Dutch grammar

Simon’s passion is coding, but he does other things, too. Things like Dutch, because – in case you haven’t noticed – his native language is Dutch. I usually don’t film our homeschooling lessons but today I felt like filming, so here you go – a glimpse of Simon doing Dutch Grammar exercises on syntax and morphology.

 

 

When we were talking about coordinating and subordinating conjunctions Simon ran out of the room and came back with a LittleBits NOR (logic gate from an electric circuit), saying coordinating conjunctions (nevenschikkende voegwoorden in Dutch) were just like logic gates!

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He made no mistakes in the 20 questions below, although I did have to explain a couple of terms along the way:

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AngularJS in Espresso

Simon downloaded Espresso coding editor yesterday and used it to write AngularJS (a JavaScript framework about which Simon said that it was “a lot of fun” and “not intimidating”).

Here he is introducing Espresso:

And making a “calculator” webpage in Angular:

And another webpage generating bad and good emotions:

And some more webpages where the text can be edited on the webpage itself (without touching the code):

 

The content comes from various tutorials on Angular by Derek Banas.

Back to circuits

Yesterday Simon asked me to buy new electronics software he found on the internet. It’s a realtime circuit simulator and editor called iCircuit. Simon has already built several circuits in it last night and there is so much more to discover. He was following Derek Banas’ tutorials on electronics.

Sound Visialization

Simon has followed another batch of wonderfully enriching tutorials by Daniel Shiffman on p5.js, this time all about sound, and made these sound visualisations. The first one is based on the Amplitude Analysis tutorial (the amplitude of a song (any sound input) is being analyzed to control elements of a p5.js sketch):

 

The next project comes from the Microphone Input tutorial:

 

Graphing Amplitude tutorial (using the getLevel() function from the p5.js Sound Library to graph the amplitude over time):

 

And the Frequency Analysis tutorial, analyzing the frequencies (spectrum array) of a sound file. Simon created a “graphic equalizer” like visualization. For this project he used the p5.FFT object from the p5.js library. FFT (Fast Fourier Transform) is an analysis algorithm that isolates individual audio frequencies within a waveform.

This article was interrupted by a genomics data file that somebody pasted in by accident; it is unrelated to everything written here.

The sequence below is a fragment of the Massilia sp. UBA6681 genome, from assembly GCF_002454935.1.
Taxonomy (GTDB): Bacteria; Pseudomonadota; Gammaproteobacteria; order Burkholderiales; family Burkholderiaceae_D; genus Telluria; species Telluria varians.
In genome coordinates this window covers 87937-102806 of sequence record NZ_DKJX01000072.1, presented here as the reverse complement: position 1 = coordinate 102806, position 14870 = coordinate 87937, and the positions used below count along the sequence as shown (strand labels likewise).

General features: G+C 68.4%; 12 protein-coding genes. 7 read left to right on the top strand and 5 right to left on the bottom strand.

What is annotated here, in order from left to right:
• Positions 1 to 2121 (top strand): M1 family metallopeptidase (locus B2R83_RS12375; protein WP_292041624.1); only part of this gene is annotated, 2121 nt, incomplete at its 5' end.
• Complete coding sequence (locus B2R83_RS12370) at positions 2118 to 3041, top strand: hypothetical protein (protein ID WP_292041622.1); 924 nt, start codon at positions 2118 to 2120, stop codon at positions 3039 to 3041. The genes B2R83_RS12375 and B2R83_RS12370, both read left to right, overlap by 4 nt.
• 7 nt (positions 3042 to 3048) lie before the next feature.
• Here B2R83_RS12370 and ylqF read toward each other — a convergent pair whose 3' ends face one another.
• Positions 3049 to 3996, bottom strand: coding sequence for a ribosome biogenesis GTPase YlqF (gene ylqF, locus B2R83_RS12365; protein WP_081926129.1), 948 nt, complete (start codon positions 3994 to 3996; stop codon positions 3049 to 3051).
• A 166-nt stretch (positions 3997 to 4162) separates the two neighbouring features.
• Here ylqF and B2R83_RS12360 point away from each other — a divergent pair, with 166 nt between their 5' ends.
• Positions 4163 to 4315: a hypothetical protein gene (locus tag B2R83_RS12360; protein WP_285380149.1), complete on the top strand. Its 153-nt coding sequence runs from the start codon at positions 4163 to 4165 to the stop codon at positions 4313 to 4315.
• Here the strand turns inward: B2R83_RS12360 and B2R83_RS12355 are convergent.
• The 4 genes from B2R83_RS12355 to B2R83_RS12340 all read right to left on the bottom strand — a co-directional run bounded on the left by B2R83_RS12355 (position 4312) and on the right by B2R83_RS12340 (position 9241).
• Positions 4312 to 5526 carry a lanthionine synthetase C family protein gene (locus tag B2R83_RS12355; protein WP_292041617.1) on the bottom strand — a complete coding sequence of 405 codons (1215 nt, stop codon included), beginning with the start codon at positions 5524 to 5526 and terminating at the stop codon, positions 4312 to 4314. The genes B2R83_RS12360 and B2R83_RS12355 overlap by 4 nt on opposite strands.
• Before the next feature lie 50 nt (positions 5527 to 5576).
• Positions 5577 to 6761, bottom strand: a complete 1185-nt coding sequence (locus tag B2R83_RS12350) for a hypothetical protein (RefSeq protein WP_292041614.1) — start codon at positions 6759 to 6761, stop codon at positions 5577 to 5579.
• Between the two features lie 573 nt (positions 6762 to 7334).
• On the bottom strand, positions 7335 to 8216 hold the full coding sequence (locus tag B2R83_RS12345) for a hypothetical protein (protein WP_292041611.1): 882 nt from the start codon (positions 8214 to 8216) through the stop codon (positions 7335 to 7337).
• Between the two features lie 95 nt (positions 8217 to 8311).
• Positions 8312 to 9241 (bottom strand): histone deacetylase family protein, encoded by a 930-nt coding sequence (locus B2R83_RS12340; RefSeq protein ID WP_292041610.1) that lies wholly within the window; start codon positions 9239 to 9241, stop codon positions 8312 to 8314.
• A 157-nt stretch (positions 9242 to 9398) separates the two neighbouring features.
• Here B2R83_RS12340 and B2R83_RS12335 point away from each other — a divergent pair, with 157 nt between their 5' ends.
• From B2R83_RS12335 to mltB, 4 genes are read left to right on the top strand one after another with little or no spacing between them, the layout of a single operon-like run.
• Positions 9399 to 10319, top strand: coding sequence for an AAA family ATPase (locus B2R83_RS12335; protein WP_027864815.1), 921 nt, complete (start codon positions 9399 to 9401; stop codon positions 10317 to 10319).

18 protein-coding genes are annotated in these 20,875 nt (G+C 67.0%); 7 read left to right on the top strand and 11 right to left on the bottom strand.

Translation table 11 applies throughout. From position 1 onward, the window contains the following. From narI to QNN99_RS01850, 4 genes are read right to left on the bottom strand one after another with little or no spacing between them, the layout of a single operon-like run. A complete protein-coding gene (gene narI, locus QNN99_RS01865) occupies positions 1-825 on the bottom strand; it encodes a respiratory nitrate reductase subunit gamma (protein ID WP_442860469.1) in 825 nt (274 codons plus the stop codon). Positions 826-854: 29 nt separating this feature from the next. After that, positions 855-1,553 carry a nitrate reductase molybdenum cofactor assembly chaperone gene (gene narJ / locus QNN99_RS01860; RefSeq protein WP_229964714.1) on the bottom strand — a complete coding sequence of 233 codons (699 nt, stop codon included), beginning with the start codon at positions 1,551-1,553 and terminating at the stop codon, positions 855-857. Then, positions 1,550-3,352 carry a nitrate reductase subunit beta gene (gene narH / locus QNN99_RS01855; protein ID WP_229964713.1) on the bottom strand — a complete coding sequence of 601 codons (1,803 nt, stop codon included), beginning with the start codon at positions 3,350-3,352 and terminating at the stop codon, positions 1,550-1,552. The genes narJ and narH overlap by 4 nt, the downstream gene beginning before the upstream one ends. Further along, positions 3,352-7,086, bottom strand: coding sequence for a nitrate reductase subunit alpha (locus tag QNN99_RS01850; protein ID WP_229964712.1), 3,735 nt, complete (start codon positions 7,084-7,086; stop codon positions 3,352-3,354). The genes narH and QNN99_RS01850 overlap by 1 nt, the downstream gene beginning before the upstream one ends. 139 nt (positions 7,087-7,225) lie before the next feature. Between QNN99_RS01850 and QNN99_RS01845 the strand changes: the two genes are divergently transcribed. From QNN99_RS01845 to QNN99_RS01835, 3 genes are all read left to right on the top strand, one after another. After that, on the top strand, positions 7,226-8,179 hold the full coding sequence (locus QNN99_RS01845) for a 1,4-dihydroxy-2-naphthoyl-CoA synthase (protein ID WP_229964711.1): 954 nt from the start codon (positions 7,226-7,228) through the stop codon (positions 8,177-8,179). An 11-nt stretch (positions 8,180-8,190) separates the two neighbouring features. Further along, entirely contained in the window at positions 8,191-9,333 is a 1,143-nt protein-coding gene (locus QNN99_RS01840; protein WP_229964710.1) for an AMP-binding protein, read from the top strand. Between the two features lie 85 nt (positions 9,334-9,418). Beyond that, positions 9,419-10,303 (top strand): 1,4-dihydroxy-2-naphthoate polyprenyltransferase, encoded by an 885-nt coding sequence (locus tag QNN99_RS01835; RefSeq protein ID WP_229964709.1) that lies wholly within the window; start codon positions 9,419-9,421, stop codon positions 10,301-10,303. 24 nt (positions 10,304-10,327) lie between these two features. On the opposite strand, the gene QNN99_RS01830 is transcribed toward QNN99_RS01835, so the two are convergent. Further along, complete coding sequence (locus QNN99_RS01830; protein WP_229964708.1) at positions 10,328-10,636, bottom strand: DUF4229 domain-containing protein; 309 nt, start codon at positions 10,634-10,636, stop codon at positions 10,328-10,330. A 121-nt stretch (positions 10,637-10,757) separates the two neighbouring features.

Math vs Math

Yesterday Simon and I were doing some primary school math (Dutch 6th grade, Belgian 4th grade, on average two grades above Simon’s biological age). It’s something we regularly do to get Simon used to the Dutch testing books and school approach to math. On top of doing the Dutch school math tasks Simon also has math/geometry lessons with a teacher on secondary school level twice a week, which is more his “zone of proximal development”, in Vygotsky’s terms. And on top of that, Simon uses a lot of math while programming (sequences, arrays and animations all require complicated formulae derived from algebra, geometry or physics).

I have made an interesting observation. The level in the Dutch math schoolbook we use is generally below Simon’s level and does not require deep abstract thinking. And yet while doing tasks from that book and similar worksheets Simon gets distracted easily and often produces an impression of “being slow in math”. I’m not literally forcing him to do the tasks, he quite likes having completed them (yesterday he made 20 in a row), but judging by how he is while making those primary school works an outside observer who doesn’t know Simon would never guess the extent to which this little boy loves algebra and logic, would never foresee the heights Simon can reach when actually challenged with proper material. After we were done with the school math, Simon rushed to the desktop to finish his program in Visual Basic. He was programming a sequence of odd numbers with obstacles on the way. The television his sister was watching in the same room was no longer a problem, he didn’t get distracted for one second. After a while he pulled me over to let me see the formula he used to make sure the computer only picked odd numbers. “The remainder of integer divided by two always has be greater than zero!” – he shouted joyfully. This sort of formulae, which he uses casually, are a notch higher in complexity and much more abstract than the primary school tasks. Simon is incredibly quick in reproducing and explaining them. And he no longer looks bored, tired or like he is slow in math when talking about such matters. He devours higher order, complex material as if it was most delicious food and he was incredibly hungry. And – as both his math teacher and I have noticed – he always tries to find the system behind every algebraic notion, to see it from scratch.

The primary schools tasks we were doing yesterday:

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The stuff Simon is working on during his lessons with his math teacher. Here – linear inequalities with variables on both sides and word problems:

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Simon checking his answers to inequality problems in his self-made “inequality machine”:

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Simon writing in C#:

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